Henderson established the important collection of modern art in UTV. The station was the first in the United Kingdom to introduce the idea of regional news magazine programming, and Henderson also helped develop the concept of late-night educational programming. He successfully led UTV in 1980 when it fought off a challenge to its franchise, despite the openly expressed concerns of the Independent Broadcasting Authority that UTV was effectively a one-man operation. However, in 1990–91, culminating in March 1991, Henderson lost a struggle to stay on as chairman of the board, when some board members decided he was a liability in the company's then campaign to regain the franchise. The autobiography makes it clear that Henderson was bitter about what he described as the board's gracelessness. He resigned forthwith from the board as well as the chairmanship.
Enforced and reluctant retirement did not bring idleness, as Henderson was deeply involved in British broadcasting more generally and also had been for many years one of the most active figures in many other fields of public life in Northern Ireland. He was a director of Independent Television News (ITN) (1964–8), and a director of ITV Publications (1969–86). In 1982–4 he was chairman of the Royal Television Society, of which he had been a fellow since 1977, and a member of council (1981–4). His contribution to life in Northern Ireland was very considerable. He held directorships in a number of commercial companies and in Laganside Corporation, established to regenerate Belfast's inner city; he was chairman of the Northern Ireland Publicity Association (1959–60), and of the Northern Ireland Millennium Bid Committee in 1994; he was a member of the UK Council of Directors (1973–93), and chairman of its Northern Ireland branch (1973–9). A member of many committees, including the Northern Ireland Design Council (1980–92), he was president of the Northern Ireland Chamber of Commerce and Industry (1980–81) and of the Northern Ireland Chartered Institute of Marketing (1984–92). He set up the Ulster Waterways Group in 1993 to work for the re-opening of local canals, and he retained his enthusiasm for amateur drama, as president of the Association of Ulster Drama Festivals (1978–98), and thereafter, along with the association, set up the Brum Henderson Trust to organise acting workshops and other events.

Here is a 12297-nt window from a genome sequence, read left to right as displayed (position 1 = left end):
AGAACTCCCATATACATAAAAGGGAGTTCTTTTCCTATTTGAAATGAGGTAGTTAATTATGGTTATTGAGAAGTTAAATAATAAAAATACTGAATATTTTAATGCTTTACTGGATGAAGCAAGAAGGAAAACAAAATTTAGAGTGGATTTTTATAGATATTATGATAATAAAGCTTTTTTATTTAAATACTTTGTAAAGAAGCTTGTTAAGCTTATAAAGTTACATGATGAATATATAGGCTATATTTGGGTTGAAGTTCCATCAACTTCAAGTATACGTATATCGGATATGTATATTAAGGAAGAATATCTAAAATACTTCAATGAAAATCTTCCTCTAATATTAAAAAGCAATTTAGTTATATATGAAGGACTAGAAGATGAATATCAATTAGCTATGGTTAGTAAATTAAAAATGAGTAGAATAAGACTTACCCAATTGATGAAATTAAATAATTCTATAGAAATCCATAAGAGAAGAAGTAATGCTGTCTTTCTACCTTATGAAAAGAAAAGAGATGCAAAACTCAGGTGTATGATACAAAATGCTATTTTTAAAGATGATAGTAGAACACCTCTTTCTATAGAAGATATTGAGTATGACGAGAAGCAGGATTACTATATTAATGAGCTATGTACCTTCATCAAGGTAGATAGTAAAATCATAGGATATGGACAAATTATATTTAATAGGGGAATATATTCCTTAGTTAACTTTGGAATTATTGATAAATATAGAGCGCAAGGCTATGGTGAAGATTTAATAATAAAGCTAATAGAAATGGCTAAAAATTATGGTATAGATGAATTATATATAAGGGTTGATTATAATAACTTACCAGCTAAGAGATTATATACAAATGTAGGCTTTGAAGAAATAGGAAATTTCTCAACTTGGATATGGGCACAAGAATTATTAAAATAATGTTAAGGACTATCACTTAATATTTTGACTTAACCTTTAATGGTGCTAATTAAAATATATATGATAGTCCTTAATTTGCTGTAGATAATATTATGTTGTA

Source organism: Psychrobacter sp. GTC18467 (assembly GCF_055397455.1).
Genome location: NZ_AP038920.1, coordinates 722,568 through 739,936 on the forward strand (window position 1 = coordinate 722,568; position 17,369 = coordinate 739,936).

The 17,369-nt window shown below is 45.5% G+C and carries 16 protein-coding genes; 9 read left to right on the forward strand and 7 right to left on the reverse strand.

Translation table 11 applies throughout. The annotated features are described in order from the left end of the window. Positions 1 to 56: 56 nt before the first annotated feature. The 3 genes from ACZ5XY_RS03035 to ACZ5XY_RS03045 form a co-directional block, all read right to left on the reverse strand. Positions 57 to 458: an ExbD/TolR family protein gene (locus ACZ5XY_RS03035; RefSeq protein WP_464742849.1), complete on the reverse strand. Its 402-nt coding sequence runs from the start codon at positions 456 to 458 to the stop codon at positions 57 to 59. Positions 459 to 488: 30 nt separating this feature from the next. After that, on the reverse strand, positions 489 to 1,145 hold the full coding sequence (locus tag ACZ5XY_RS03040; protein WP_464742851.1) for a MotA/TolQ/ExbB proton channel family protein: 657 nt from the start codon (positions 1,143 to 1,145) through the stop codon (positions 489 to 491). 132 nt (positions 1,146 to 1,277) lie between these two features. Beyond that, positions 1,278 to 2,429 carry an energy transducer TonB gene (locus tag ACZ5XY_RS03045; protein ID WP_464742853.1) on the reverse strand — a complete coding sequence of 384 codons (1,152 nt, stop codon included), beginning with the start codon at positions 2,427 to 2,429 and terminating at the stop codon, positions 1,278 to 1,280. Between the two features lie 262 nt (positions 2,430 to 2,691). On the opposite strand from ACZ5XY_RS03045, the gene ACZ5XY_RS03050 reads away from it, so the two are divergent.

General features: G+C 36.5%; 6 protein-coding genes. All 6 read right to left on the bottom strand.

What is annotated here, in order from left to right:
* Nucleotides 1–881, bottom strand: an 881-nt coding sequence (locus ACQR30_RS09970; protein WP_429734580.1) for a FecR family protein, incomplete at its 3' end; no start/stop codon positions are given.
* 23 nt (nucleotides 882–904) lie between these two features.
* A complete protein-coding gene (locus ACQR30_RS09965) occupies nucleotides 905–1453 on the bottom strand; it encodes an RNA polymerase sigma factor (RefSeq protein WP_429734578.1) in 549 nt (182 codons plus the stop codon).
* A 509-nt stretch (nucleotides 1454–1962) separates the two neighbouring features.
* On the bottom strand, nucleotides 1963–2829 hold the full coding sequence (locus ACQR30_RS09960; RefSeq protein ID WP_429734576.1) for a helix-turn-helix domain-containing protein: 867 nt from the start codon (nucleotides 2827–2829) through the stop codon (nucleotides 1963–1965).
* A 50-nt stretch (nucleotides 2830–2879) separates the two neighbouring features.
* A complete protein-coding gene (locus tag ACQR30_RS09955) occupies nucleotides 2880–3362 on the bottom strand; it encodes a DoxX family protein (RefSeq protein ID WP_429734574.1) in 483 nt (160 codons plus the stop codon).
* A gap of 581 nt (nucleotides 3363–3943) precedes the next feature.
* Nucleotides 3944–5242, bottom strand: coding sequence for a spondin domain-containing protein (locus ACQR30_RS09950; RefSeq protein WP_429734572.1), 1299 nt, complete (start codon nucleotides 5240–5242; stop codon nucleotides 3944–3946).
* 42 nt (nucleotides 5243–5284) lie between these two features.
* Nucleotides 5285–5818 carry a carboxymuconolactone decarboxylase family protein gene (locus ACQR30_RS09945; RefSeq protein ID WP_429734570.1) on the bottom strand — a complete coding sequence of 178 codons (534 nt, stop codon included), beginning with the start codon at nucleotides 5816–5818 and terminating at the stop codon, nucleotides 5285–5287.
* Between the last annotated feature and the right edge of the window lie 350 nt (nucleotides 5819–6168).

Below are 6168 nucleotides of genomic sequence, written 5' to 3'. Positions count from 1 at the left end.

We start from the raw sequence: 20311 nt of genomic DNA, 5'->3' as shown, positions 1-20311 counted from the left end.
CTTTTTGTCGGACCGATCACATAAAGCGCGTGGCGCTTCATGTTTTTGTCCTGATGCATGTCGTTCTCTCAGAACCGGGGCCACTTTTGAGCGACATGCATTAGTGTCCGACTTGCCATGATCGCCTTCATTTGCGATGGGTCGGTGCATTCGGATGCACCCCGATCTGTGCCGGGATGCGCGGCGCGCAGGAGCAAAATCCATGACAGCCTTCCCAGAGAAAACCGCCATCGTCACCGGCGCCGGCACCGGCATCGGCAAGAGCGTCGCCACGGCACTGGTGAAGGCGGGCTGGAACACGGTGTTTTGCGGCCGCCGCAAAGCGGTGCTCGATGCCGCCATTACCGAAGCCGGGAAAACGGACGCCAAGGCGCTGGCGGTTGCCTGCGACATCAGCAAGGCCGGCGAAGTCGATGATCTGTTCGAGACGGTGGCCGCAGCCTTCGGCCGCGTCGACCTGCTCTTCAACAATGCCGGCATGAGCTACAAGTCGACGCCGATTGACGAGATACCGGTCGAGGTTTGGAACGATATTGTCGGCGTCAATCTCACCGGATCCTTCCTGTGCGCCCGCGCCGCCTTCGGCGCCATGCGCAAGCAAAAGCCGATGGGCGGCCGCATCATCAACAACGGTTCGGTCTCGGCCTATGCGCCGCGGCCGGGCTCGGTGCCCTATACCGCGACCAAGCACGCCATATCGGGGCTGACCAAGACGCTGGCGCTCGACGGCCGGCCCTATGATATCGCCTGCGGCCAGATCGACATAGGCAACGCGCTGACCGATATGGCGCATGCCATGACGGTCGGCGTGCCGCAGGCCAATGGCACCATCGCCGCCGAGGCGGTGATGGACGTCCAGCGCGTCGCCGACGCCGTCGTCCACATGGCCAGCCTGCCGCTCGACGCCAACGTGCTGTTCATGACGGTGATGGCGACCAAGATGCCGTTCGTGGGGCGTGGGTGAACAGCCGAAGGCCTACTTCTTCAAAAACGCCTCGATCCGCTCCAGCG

He held significant roles in educational institutions; he was the Crown's representative on the senate of Queen's University Belfast (1980–2001), and a governor of the Ulster Polytechnic (1979–84). He served on the Lockwood Committee of 1964 which reviewed the provision of university education in the province and eventually and controversially recommended the establishment of the New University of Ulster at Coleraine rather than in Derry; his influence on the decision was probably considerable, and characteristically wholehearted. He also served on the Northern Ireland Council for Continuing Education (1975–85), and on various committees of TCD and the University of Ulster, and was awarded the honorary degree of D.Litt. by the New University of Ulster in 1982 and an honorary doctorate by QUB in 2002. The Brum Henderson Memorial Award, established in 2006, is presented annually to the most promising student in journalism courses at the University of Ulster.
In 1979 (the same year in which he was appointed CBE for services to Northern Ireland), Henderson, despite his strongly unionist background, agreed to be involved with the newly established charity Co-Operation North; this was an organisation founded to increase dialogue between catholics and protestants and between Northern Ireland and the Republic of Ireland. He was vice-president (1979–99), and enjoyed being a high-profile symbol of the organisation's aims and projects, especially in visits to the United States, where latterly he maintained a home in Florida. He also enjoyed golf; having shown great promise as a teenager, he was one of a number of youngsters who were awarded coaching sessions from Fred Daly (qv). He and Harry McCaw jointly wrote a history of Royal County Down Golf Club (1985). He also wrote a short history of UTV, with a punning title, A musing: on the lighter side of Ulster Television (1984), and a pamphlet on the possibilities of educational television, Midnight oil (1961).
The phenomenal workload and the concomitant hedonistic social networking, into both of which Henderson always threw himself enthusiastically, had distressing effects on his personal life. He had met Joy Frances Duncan, daughter of John Duncan from Portadown, at TCD; she gave up her medical studies for a degree in arts to spend more time with him. They married in September 1953, but chiefly because he had no time at that period of his life for anything but work and socialising, the marriage was difficult from 1960, and ended in a bitter divorce in 1970. There were two daughters of the marriage. In 1973, he married Patricia Ann Davison, a UTV secretary, who with his two daughters survived him when he died 29 July 2005 at his home near Ballynahinch, Co. Down.